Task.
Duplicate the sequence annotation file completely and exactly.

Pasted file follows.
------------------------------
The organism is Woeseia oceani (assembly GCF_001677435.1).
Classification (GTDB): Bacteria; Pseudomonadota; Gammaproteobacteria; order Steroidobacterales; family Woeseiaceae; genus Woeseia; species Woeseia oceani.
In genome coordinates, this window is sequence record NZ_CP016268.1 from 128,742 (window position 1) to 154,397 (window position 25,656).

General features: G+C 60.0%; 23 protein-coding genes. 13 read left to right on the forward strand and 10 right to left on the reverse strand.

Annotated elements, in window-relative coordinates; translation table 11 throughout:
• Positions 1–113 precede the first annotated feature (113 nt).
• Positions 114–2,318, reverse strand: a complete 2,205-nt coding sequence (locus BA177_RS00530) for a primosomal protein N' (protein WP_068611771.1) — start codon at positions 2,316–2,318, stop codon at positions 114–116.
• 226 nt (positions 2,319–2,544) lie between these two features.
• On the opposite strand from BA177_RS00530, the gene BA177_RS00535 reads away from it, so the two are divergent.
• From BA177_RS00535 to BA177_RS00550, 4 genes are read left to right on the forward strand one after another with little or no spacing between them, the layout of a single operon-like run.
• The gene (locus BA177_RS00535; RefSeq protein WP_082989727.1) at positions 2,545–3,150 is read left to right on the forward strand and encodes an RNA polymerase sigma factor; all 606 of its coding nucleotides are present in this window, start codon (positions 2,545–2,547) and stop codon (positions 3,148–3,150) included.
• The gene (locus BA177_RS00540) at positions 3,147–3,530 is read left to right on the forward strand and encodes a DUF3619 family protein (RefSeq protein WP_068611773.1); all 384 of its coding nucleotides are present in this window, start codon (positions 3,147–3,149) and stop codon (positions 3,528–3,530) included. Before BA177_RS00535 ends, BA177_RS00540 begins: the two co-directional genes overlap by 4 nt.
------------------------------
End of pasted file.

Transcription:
The organism is Woeseia oceani (assembly GCF_001677435.1).
Classification (GTDB): Bacteria; Pseudomonadota; Gammaproteobacteria; order Steroidobacterales; family Woeseiaceae; genus Woeseia; species Woeseia oceani.
In genome coordinates, this window is sequence record NZ_CP016268.1 from 128,742 (window position 1) to 154,397 (window position 25,656).

General features: G+C 60.0%; 23 protein-coding genes. 13 read left to right on the forward strand and 10 right to left on the reverse strand.

Annotated elements, in window-relative coordinates; translation table 11 throughout:
• Positions 1–113 precede the first annotated feature (113 nt).
• Positions 114–2,318, reverse strand: a complete 2,205-nt coding sequence (locus BA177_RS00530) for a primosomal protein N' (protein WP_068611771.1) — start codon at positions 2,316–2,318, stop codon at positions 114–116.
• 226 nt (positions 2,319–2,544) lie between these two features.
• On the opposite strand from BA177_RS00530, the gene BA177_RS00535 reads away from it, so the two are divergent.
• From BA177_RS00535 to BA177_RS00550, 4 genes are read left to right on the forward strand one after another with little or no spacing between them, the layout of a single operon-like run.
• The gene (locus BA177_RS00535; RefSeq protein WP_082989727.1) at positions 2,545–3,150 is read left to right on the forward strand and encodes an RNA polymerase sigma factor; all 606 of its coding nucleotides are present in this window, start codon (positions 2,545–2,547) and stop codon (positions 3,148–3,150) included.
• The gene (locus BA177_RS00540) at positions 3,147–3,530 is read left to right on the forward strand and encodes a DUF3619 family protein (RefSeq protein WP_068611773.1); all 384 of its coding nucleotides are present in this window, start codon (positions 3,147–3,149) and stop codon (positions 3,528–3,530) included. Before BA177_RS00535 ends, BA177_RS00540 begins: the two co-directional genes overlap by 4 nt.